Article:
The Turtle is one chapter from John Steinbeck's novel The Grapes of Wrath. In this essay, Steinbeck successfully uses both symbolism and figurative languages to describe a turtle's journey across the highway.
In The Turtle, Steinbeck realistically describes the dangerous journey of a land turtle across a concrete highway. From the beginning of its journey, the turtle crawls slowly toward the highway and conquers many obstacles, and finally it climbs onto the highway. As the turtle tries to cross the road, it is almost hit by a speeding sedan. And later, a truck swerves to hit the turtle, and it is spun back off the highway, lying on his back. Eventually, the turtle pulls itself over, crawls down the embankment, and continues on its way.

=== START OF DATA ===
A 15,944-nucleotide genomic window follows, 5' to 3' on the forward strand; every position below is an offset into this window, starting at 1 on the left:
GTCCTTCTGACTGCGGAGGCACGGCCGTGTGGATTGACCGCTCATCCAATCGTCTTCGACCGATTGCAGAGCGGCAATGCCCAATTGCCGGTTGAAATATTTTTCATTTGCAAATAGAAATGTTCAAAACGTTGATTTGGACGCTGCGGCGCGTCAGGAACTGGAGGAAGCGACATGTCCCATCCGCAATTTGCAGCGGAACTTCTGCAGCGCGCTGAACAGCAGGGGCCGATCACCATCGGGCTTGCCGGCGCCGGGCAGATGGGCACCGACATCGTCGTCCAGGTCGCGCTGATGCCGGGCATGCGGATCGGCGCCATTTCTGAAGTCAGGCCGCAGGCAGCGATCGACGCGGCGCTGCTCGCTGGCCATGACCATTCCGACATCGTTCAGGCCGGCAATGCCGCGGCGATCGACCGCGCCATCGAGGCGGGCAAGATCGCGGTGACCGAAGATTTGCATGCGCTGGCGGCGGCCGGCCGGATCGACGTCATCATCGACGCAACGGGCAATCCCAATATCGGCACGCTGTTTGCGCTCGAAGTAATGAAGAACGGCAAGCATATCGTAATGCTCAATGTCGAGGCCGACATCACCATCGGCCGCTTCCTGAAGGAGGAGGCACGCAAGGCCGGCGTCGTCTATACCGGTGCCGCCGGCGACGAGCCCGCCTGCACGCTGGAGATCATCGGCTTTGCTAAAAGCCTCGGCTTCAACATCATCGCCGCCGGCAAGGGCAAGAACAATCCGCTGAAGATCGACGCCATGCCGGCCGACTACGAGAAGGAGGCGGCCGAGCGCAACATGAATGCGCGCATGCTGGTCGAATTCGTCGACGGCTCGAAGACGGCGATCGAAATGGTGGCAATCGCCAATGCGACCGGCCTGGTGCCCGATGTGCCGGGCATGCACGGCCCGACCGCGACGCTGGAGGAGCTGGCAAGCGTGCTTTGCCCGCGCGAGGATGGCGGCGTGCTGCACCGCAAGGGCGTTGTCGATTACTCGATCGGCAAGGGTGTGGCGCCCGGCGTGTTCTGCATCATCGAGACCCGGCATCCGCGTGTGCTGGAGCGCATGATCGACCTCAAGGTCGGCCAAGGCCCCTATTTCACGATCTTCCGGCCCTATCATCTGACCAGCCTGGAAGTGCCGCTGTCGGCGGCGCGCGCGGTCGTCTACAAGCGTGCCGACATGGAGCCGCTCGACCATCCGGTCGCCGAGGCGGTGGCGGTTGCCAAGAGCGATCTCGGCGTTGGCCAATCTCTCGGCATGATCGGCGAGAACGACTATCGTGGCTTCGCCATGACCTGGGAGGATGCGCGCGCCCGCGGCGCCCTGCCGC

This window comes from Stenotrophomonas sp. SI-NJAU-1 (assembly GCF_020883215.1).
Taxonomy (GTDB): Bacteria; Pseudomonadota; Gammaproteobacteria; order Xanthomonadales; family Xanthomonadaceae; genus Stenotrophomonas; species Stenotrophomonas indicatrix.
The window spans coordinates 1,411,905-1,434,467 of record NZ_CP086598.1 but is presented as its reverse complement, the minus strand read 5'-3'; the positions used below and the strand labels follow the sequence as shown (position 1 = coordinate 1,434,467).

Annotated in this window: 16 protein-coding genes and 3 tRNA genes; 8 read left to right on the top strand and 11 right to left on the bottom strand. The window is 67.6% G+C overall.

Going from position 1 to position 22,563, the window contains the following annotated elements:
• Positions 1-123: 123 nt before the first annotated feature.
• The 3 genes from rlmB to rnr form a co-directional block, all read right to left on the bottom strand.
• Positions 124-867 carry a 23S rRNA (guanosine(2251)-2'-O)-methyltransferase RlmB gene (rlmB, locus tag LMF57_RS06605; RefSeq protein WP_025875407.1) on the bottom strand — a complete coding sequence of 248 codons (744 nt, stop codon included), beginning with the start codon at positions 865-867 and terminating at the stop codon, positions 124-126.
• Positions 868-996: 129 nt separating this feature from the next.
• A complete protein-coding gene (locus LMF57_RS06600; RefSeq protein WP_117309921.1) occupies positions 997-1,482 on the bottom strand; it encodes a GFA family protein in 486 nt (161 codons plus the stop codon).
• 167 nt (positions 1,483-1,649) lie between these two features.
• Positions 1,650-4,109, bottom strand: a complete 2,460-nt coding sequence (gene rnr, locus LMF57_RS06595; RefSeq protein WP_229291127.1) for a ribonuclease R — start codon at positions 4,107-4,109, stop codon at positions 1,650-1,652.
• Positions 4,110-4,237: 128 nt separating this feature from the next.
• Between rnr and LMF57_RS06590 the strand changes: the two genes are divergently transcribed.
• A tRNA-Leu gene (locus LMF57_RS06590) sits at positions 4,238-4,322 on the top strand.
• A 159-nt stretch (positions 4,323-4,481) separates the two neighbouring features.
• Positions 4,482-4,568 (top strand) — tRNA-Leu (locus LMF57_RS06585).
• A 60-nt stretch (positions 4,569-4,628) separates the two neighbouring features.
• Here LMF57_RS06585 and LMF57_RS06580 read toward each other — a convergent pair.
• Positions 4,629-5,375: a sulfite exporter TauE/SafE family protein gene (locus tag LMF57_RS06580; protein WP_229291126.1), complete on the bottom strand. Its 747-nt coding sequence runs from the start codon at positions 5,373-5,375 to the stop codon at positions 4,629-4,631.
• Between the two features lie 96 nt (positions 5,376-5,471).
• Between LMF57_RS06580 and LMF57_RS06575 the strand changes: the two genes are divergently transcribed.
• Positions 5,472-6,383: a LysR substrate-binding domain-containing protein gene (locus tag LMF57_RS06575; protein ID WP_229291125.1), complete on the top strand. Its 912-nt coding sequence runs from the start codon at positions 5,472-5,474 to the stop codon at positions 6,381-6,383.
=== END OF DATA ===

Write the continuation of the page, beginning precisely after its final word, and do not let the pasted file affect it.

Symbolism repeatedly appears in this essay. First, the turtle is a symbol of the migrant farm workers. Just like the turtle, they are unarmed, working hard on their way, struggling towards a better life. Secondly, in contrast to the small and weak turtle, the truck driver is a symbol of the big powerful business that tries to take advantage of the migrant farm workers. Thirdly, the concrete highway, the red ant, the sedan driver and the truck driver compose a scene full of obstacles. The scene is a symbol of the severe living environment around the migrant farm workers. The migrant farm workers have to encounter all the obstacles and survive in the crucial condition. Fourthly, the journey of the turtle crossing the highway is a symbol of the journey of migrant farm worker moving to the west. It is a long, tedious and dangerous journey. All the symbols Steinbeck uses in this essay play an important role, which makes his theme more expressive and profound.
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